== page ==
• Working from Home Here to Stay for Some? Consistent with the idea of reinvention, will we see a major trend in some industries toward remote working? It has its advantages and disadvantages but will have great appeal to firms who can leverage technology to deliver high quality services and products, while reducing their overhead and possibly increasing employee satisfaction. CNBC Axios
  • Lifestyle Changes to Become Permanent? As much as we miss our old behaviors, a significant number of us may make some lifestyle changes. For example, surveys are showing that a significant number of people will be less likely to eat out, fly or attend events with crowds. Will these trends persist or prove temporary? Axios
  • How We Talk About Retirement: The MIT Age Lab has done some interesting work in learning what words, a relative few which is interesting itself, people use to describe future retirement. It differs greatly by age and gender. Older men talk about travel, hobbies, and relaxing for example. Older women are more likely to mention peace, calm and time. Wall Street Journal
  • Victory Gardens Making a Comeback: Gardening is making a big comeback during the pandemic to no surprise. I am not a gardener but give me time. The idea appeals to me.  WBEZ.com
  • Serialized Novella in the Boston Globe: Shades of Charles Dickens! The Boston Globe has been publishing a serialized novella mystery by Ben Mezrich called “The Mechanic”. I have enjoyed it. I would give the idea an A+ and the actual story an A- (so far). But kudos for the Globe reviving a cool art form that used to be tremendously popular. Boston Globe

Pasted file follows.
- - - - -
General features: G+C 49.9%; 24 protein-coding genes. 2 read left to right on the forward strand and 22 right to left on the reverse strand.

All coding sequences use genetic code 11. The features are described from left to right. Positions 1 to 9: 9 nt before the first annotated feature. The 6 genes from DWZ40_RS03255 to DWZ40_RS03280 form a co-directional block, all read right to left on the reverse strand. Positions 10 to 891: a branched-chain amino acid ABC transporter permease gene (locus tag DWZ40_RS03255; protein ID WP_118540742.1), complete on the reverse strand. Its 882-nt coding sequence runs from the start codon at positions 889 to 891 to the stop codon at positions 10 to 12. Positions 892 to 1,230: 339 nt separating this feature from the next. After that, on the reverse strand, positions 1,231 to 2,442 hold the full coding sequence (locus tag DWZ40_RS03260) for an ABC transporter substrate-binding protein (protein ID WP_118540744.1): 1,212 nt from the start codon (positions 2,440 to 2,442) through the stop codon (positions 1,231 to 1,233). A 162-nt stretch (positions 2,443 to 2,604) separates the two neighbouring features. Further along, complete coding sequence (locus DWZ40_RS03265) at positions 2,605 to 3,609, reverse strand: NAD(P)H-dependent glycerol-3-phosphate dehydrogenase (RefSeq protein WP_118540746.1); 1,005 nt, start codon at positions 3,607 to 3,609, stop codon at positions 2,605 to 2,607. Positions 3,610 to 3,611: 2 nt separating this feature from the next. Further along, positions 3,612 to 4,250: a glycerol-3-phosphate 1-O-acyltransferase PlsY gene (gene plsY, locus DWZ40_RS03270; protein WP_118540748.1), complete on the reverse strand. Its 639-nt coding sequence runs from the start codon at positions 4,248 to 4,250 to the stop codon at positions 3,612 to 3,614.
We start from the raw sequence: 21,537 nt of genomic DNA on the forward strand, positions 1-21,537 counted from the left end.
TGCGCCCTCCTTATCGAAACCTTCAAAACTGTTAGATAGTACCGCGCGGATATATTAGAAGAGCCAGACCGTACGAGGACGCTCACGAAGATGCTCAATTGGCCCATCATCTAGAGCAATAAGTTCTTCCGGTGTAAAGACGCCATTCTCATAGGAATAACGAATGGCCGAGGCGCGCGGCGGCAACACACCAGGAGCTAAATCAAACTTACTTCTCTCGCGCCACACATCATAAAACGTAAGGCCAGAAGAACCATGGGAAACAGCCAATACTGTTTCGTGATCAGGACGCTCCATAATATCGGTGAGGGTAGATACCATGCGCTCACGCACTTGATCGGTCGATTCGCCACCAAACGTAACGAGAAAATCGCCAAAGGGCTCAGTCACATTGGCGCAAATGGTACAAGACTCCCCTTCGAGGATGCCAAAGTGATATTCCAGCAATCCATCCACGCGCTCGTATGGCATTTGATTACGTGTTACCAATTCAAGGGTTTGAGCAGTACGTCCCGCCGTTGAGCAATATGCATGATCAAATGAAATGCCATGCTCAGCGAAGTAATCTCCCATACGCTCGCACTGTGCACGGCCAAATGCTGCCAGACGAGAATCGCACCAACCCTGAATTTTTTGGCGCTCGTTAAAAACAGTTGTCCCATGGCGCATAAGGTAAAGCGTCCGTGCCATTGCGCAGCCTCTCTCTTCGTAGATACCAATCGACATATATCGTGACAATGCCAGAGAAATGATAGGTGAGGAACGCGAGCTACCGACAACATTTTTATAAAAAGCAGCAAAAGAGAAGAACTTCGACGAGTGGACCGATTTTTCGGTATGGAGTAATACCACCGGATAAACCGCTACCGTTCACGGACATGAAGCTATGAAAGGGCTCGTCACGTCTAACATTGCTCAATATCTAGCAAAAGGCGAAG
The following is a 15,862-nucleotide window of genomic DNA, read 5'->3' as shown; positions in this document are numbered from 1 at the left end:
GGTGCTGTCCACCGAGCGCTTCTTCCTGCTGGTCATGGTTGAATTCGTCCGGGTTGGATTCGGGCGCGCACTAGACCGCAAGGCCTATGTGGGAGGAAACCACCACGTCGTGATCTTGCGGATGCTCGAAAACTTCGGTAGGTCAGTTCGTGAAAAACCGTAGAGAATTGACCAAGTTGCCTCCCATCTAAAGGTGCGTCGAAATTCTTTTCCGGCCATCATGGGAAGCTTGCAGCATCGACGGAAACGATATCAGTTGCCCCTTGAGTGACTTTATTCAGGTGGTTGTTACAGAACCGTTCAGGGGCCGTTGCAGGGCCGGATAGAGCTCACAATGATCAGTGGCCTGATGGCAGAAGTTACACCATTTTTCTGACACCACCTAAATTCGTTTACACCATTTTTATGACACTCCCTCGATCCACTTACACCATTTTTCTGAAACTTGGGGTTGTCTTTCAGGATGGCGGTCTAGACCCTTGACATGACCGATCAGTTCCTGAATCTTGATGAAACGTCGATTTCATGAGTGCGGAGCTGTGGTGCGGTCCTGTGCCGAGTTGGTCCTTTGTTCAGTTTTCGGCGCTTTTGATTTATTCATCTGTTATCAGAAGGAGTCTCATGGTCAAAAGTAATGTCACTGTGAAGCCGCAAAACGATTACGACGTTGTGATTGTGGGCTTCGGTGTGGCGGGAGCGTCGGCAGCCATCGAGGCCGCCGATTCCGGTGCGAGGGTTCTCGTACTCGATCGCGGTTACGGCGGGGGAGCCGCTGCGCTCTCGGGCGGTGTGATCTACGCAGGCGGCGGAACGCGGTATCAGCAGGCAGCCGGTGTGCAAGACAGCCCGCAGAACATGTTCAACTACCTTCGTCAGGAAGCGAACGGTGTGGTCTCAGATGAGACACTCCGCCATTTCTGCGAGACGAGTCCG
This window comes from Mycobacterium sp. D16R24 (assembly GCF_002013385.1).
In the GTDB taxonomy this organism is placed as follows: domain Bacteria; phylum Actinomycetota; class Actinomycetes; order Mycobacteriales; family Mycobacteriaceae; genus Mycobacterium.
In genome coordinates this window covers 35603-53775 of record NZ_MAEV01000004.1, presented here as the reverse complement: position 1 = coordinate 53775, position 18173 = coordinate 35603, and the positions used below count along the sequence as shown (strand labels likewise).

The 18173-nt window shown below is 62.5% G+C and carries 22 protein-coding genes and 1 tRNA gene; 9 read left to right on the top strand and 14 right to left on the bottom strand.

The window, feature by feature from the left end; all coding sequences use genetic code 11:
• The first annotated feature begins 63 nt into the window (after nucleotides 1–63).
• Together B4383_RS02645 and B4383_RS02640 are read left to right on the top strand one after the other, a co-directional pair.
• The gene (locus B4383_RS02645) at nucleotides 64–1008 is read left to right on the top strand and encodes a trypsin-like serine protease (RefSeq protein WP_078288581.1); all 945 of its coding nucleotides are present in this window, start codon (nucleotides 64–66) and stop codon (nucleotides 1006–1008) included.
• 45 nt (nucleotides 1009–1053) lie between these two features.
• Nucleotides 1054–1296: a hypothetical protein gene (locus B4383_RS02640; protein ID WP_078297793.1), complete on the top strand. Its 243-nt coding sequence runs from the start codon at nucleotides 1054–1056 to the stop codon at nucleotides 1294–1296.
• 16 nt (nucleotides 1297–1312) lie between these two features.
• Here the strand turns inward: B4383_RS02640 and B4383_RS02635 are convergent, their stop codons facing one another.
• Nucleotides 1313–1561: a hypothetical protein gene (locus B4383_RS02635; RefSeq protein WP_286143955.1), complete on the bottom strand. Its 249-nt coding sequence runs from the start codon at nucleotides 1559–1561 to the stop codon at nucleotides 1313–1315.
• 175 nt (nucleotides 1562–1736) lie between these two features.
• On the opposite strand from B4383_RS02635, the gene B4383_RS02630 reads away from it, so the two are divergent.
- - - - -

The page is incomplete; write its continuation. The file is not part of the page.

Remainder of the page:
• A Quote to Consider: “Do less. Do better. Know why.” Cal Newport

Stay safe out there, my friends.

Feel free to send us feedback on any topic or make a request or to forward the notes on to anyone who might be interested.

david-robinson

About the Author David Robinson

A wealth advisor with more than 25 years of experience in the financial field, Dave serves as Robinson Smith Wealth Advisors’ Co-Chief Investment Officer and is a Co-Managing Member of the firm. As a Certified Financial Planner® and non-practicing attorney, he provides clients with deep expertise in areas including investment management and retirement planning.
Disclaimer and Disclosures: Past performance is no guarantee of future results. The information provided here is for general informational purposes only and should not be considered an individualized recommendation or personalized investment advice. Our opinions are subject to change without notice as market and economic conditions shift. Robinson Smith Wealth Advisors, LLC is a Registered Investment Advisor with the U.S. Securities and Exchange Commission (SEC). Registration with the SEC does not imply any certain level of skill or training. Personalized financial planning and individual investment advice are not offered through this website. The general financial and investment information furnished through this website or associated with this website by links is believed to be accurate, however, Robinson Smith Wealth Advisors makes no guarantee to this fact and does not have control over the accuracy of websites found through links within.